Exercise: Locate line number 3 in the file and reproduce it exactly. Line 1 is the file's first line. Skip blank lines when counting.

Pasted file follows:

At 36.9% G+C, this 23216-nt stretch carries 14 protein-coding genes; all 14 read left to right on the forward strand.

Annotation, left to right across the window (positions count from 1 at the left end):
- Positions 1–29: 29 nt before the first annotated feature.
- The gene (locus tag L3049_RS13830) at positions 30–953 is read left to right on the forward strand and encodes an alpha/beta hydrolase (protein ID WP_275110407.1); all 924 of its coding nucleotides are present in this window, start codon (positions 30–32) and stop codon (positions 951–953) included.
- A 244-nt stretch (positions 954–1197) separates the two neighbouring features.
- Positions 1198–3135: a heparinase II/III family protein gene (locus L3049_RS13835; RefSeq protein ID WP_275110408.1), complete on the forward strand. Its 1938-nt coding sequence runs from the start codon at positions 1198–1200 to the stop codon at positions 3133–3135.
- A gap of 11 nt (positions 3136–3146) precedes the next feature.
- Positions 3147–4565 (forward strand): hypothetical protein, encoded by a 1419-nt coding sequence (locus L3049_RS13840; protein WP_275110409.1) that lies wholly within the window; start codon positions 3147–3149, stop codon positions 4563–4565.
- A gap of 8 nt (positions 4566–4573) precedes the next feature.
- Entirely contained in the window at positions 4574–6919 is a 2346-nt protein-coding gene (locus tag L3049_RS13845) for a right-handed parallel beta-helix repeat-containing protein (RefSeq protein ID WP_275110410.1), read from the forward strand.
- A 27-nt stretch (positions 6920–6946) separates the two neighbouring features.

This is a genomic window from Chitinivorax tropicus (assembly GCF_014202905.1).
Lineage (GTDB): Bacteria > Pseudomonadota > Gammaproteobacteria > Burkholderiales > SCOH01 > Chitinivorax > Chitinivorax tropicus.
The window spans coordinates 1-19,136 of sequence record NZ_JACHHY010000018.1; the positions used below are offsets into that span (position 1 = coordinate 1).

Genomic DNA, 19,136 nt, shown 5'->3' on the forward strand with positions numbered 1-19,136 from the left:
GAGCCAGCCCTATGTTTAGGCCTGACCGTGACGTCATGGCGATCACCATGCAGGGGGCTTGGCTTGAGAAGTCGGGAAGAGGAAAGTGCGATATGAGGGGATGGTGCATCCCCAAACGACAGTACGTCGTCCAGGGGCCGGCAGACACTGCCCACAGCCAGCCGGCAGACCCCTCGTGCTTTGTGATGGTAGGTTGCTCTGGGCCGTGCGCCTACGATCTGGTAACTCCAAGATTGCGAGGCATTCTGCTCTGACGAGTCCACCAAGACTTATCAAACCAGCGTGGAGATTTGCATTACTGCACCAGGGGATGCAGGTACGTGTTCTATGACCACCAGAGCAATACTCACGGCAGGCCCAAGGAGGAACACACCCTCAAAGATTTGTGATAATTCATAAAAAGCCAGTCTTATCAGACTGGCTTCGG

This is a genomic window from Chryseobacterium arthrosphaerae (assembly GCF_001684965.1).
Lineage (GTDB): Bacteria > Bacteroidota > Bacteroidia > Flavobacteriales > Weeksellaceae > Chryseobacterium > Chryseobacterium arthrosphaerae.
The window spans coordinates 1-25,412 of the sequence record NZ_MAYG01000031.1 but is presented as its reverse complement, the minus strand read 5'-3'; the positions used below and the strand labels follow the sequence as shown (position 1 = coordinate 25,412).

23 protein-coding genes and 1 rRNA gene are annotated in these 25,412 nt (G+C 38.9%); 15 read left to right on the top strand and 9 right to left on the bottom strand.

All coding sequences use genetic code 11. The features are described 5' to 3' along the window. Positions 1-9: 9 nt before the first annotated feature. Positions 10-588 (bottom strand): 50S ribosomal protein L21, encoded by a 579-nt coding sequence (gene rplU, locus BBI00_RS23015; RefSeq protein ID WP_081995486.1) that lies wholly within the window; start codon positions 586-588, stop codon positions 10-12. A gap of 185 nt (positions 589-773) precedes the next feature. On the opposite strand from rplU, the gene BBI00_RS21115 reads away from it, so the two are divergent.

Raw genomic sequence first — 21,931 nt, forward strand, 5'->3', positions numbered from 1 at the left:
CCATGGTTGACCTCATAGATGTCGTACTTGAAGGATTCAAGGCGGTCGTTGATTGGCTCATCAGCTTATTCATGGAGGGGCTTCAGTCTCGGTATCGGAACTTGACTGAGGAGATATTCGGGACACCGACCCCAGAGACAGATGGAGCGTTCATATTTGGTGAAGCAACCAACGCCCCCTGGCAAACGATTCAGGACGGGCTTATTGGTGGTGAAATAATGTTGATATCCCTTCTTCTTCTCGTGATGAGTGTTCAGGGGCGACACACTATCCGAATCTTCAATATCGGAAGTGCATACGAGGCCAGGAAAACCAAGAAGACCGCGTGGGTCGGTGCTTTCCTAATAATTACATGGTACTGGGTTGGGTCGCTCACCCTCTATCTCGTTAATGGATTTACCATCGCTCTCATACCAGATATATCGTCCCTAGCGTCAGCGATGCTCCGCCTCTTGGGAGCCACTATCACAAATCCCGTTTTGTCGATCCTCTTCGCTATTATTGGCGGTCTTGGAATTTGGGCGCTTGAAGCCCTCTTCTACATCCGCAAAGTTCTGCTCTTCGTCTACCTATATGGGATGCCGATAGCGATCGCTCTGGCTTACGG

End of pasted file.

- Positions 1–29: 29 nt before the first annotated feature.